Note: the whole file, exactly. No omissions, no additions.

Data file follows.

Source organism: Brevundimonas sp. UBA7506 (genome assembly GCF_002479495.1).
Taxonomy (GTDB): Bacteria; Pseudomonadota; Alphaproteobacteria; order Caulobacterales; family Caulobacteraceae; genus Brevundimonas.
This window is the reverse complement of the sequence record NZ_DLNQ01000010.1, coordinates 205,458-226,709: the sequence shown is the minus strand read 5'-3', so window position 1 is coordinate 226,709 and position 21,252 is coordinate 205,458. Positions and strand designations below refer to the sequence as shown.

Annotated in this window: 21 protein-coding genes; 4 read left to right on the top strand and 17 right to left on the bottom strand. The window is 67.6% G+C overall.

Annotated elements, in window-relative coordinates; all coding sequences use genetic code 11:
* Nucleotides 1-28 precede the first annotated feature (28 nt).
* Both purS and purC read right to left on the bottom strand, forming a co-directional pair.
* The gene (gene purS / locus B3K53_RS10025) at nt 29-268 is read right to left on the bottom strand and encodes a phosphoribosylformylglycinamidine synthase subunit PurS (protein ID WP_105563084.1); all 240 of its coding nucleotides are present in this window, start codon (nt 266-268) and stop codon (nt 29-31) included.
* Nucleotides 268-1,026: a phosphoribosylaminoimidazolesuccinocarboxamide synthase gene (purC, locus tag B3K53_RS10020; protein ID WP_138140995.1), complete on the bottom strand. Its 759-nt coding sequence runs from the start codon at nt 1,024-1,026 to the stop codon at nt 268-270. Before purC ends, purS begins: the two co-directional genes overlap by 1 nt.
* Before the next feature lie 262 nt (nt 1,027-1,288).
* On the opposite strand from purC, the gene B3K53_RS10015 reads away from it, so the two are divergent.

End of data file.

Source organism: Brevundimonas sp. UBA7506 (genome assembly GCF_002479495.1).
Taxonomy (GTDB): Bacteria; Pseudomonadota; Alphaproteobacteria; order Caulobacterales; family Caulobacteraceae; genus Brevundimonas.
This window is the reverse complement of the sequence record NZ_DLNQ01000010.1, coordinates 205,458-226,709: the sequence shown is the minus strand read 5'-3', so window position 1 is coordinate 226,709 and position 21,252 is coordinate 205,458. Positions and strand designations below refer to the sequence as shown.

Annotated in this window: 21 protein-coding genes; 4 read left to right on the top strand and 17 right to left on the bottom strand. The window is 67.6% G+C overall.

Annotated elements, in window-relative coordinates; all coding sequences use genetic code 11:
* Nucleotides 1-28 precede the first annotated feature (28 nt).
* Both purS and purC read right to left on the bottom strand, forming a co-directional pair.
* The gene (gene purS / locus B3K53_RS10025) at nt 29-268 is read right to left on the bottom strand and encodes a phosphoribosylformylglycinamidine synthase subunit PurS (protein ID WP_105563084.1); all 240 of its coding nucleotides are present in this window, start codon (nt 266-268) and stop codon (nt 29-31) included.
* Nucleotides 268-1,026: a phosphoribosylaminoimidazolesuccinocarboxamide synthase gene (purC, locus tag B3K53_RS10020; protein ID WP_138140995.1), complete on the bottom strand. Its 759-nt coding sequence runs from the start codon at nt 1,024-1,026 to the stop codon at nt 268-270. Before purC ends, purS begins: the two co-directional genes overlap by 1 nt.
* Before the next feature lie 262 nt (nt 1,027-1,288).
* On the opposite strand from purC, the gene B3K53_RS10015 reads away from it, so the two are divergent.